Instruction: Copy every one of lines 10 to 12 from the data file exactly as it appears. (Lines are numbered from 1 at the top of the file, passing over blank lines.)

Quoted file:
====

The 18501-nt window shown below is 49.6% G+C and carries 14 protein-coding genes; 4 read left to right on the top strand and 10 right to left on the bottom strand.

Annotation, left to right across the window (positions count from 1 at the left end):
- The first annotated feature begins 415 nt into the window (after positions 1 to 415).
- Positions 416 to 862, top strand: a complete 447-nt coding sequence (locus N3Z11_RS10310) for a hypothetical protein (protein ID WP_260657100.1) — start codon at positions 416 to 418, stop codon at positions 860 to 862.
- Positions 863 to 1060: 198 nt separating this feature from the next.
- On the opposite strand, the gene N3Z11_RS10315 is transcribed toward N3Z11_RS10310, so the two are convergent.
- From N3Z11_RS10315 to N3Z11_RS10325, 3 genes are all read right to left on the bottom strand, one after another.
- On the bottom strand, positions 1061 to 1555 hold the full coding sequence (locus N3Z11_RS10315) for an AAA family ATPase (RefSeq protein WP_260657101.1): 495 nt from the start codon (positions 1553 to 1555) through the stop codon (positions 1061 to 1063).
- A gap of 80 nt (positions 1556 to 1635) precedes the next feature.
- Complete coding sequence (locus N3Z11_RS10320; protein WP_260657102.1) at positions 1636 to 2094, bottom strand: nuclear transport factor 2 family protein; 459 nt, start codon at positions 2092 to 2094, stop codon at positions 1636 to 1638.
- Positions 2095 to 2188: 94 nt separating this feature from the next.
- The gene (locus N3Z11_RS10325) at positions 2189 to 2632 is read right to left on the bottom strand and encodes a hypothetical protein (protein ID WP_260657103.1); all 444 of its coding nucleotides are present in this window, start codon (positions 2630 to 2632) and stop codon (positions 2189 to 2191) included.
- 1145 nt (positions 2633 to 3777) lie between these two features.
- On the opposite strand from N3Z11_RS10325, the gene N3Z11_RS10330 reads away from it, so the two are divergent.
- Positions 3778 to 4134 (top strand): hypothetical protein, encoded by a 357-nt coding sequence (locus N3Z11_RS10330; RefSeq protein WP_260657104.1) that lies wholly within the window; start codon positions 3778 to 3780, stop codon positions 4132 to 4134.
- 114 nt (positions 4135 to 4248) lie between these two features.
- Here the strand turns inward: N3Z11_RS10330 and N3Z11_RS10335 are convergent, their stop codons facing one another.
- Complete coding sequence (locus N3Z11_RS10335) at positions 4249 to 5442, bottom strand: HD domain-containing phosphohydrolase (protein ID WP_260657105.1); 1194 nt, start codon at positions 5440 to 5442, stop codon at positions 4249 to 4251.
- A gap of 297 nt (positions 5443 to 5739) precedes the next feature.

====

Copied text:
- Complete coding sequence (locus N3Z11_RS10320; protein WP_260657102.1) at positions 1636 to 2094, bottom strand: nuclear transport factor 2 family protein; 459 nt, start codon at positions 2092 to 2094, stop codon at positions 1636 to 1638.
- Positions 2095 to 2188: 94 nt separating this feature from the next.
- The gene (locus N3Z11_RS10325) at positions 2189 to 2632 is read right to left on the bottom strand and encodes a hypothetical protein (protein ID WP_260657103.1); all 444 of its coding nucleotides are present in this window, start codon (positions 2630 to 2632) and stop codon (positions 2189 to 2191) included.